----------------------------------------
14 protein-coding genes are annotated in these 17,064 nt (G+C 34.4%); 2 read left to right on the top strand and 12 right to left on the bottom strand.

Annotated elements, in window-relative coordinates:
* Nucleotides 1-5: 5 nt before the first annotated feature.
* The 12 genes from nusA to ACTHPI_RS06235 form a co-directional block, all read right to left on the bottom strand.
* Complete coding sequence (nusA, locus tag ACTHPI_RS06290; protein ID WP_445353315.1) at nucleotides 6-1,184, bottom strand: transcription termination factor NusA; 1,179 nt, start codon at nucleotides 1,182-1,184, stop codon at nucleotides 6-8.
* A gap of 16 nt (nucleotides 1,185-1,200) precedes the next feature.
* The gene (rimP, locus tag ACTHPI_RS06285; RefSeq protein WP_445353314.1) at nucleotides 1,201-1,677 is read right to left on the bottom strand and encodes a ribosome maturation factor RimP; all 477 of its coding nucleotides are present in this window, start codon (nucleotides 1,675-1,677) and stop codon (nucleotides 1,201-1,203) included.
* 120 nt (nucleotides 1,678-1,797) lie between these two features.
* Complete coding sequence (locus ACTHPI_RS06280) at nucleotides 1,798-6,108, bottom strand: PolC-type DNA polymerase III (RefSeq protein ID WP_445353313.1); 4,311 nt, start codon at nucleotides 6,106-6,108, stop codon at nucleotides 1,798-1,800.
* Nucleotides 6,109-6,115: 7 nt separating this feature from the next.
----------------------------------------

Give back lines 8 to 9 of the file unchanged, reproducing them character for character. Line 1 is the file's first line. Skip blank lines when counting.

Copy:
* 120 nt (nucleotides 1,678-1,797) lie between these two features.
* Complete coding sequence (locus ACTHPI_RS06280) at nucleotides 1,798-6,108, bottom strand: PolC-type DNA polymerase III (RefSeq protein ID WP_445353313.1); 4,311 nt, start codon at nucleotides 6,106-6,108, stop codon at nucleotides 1,798-1,800.